Struggle Archives - ROAPE
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Struggle Tag

In an interview with Mondli Hlatshwayo, ROAPE's Leo Zeilig asks about his activism and research on the South African working class, precarious labour and unions. Mondli, who has just won ROAPE’s Ruth First Prize, argues that precariousness is as old as capitalism itself and it is only the collective strength of workers in unions, or outside the formal union structures, that can push back the frontiers of precariousness....

The ROAPE Ruth First prize has been awarded to Mondli Hlatshwayo for his article on the struggles of precarious workers in South Africa and specifically the organisational responses of community health workers. The article can be accessed for free from our website. ...

Bettina Engels writes about the murder of two activists in Burkina Faso. The activists were well known for campaigning against mining in the province of Yagha in the North East of the country.  For years the region has been a hotspot of artisanal mining and conflicts between residents, the mining company and state security forces. Using the fight against ‘Islamic terrorism’, the government is frequently targeting activists. ROAPE appeals to our readers for solidarity and any form of support in the campaign to expose the murderers....

Chinedu Chukwudinma argues that the proliferation of strikes before and after the downfall of Algeria’s President Abdelaziz Bouteflika suggests that only the working class has the power to lead Algerian society to liberation. Chukwudinma looks at the history of workers’ struggles and assesses the possibilities for the future. ...

Situated on the second floor of Labour House, the Nigeria Labour Congress offices in Abuja, in Nigeria, has recently opened a bookshop – Iva Valley Books. The bookshop aims to provide the books, pamphlets and periodicals that trade unionists and others in Nigeria need to understand their world. We welcome financial donations and socialist books, pamphlets, left-wing novels and histories....

In a blogpost drawing attention to the large number of suicides by immolation in Tunisia, Habib Ayeb explains that there has been an average of between 250 to 300 suicides per year since 2011. These desperate political acts are intended to draw attention to the dire social and political conditions experienced by millions of Tunisians in the years since the revolution (and the suicide of Mohamed Bouazizi in December 2010). Translated by Max Ajl, the blogpost looks at the origins of the Tunisian revolution, and broken promises. ...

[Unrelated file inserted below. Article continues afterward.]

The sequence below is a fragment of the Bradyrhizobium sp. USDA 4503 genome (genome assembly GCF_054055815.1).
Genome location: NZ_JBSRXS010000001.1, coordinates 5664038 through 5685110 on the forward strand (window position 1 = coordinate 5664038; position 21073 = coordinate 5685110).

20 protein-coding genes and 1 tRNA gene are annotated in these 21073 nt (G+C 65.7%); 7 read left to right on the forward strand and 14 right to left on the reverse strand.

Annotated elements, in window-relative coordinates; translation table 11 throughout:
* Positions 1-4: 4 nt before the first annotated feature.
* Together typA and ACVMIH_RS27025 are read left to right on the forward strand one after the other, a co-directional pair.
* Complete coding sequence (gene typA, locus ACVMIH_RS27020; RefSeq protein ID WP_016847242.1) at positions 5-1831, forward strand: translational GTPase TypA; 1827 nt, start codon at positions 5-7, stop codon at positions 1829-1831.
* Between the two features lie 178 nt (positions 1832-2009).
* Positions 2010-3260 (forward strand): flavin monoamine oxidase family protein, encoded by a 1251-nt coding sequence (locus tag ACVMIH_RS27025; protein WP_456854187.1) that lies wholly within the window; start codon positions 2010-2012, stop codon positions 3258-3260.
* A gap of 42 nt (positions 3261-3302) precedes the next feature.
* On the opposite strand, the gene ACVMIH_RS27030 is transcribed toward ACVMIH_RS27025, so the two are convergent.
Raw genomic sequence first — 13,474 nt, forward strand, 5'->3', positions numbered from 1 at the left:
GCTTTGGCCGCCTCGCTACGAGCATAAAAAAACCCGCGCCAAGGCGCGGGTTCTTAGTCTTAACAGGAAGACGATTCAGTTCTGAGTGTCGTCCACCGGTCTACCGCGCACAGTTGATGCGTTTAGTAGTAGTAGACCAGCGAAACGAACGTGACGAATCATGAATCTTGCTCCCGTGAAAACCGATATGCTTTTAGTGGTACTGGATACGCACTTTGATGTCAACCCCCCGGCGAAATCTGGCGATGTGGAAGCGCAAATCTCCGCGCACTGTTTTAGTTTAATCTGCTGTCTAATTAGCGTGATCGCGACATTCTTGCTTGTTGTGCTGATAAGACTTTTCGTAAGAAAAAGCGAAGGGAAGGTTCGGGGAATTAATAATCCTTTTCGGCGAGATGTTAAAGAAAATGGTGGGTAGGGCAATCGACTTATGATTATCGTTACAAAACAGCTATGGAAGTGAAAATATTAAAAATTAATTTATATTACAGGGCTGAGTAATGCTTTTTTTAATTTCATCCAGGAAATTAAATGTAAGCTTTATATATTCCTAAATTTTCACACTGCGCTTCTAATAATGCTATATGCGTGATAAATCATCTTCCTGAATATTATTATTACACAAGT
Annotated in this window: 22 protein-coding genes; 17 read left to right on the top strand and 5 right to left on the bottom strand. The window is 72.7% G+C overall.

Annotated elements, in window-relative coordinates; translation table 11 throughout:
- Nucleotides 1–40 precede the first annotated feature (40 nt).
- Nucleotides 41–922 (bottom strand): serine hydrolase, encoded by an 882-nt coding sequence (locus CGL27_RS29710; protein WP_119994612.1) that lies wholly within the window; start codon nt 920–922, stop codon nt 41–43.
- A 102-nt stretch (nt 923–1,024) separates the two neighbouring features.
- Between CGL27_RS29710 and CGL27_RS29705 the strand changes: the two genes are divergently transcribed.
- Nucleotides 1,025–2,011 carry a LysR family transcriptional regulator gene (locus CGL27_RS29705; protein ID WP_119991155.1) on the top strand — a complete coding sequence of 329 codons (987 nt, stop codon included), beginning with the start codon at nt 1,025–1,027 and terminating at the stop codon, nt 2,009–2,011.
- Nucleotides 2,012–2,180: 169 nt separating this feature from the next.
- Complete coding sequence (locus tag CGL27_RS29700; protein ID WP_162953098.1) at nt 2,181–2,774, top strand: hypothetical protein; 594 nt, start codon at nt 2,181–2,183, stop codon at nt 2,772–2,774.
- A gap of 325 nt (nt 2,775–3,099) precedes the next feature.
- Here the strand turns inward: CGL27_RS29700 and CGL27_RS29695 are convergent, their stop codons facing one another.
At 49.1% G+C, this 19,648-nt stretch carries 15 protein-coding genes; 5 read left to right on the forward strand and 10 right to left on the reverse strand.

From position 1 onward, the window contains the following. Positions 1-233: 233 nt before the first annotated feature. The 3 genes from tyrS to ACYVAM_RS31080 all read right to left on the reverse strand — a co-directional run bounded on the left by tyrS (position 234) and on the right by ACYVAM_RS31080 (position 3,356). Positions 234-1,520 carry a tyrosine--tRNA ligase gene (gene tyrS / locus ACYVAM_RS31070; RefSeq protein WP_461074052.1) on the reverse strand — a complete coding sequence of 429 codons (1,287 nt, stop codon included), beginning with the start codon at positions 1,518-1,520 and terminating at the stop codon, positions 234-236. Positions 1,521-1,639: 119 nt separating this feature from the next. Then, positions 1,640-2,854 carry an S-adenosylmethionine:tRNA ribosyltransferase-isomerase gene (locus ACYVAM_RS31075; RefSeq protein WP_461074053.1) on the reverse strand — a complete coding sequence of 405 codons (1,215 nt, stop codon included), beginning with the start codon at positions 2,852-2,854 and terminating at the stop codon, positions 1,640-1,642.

To discuss the extraordinary events in Sudan and Algeria that have shaken these countries – and the continent – to the core in recent months, roape.net has asked some of our contributors to debate the significance and meaning of these revolutions. Both countries are confronted by a challenge: are the movements pacified in the interests of the local and global ruling classes or do the revolutionary movements successfully take-on and overturn these deep-rooted and brutal states. The contributions below look at the challenges faced by these revolutions  and the possibilities of creating lasting and fundamental transformation....

Njuki Githethwa discusses a recent workshop in Nairobi of activists and researchers on social movements in East and Southern Africa. The workshop set itself the task of asking a number of questions. How do social movements build and sustain resistance? What should the relationship between scholars and activists look like? What role can universities play in building and sustaining connections among social movement scholars and activists? Githethwa argues that the analysis and understanding that came out of the workshop provided rich ammunition for scholars and activists to transform protests across the continent into struggles for radical and lasting transformation.  ...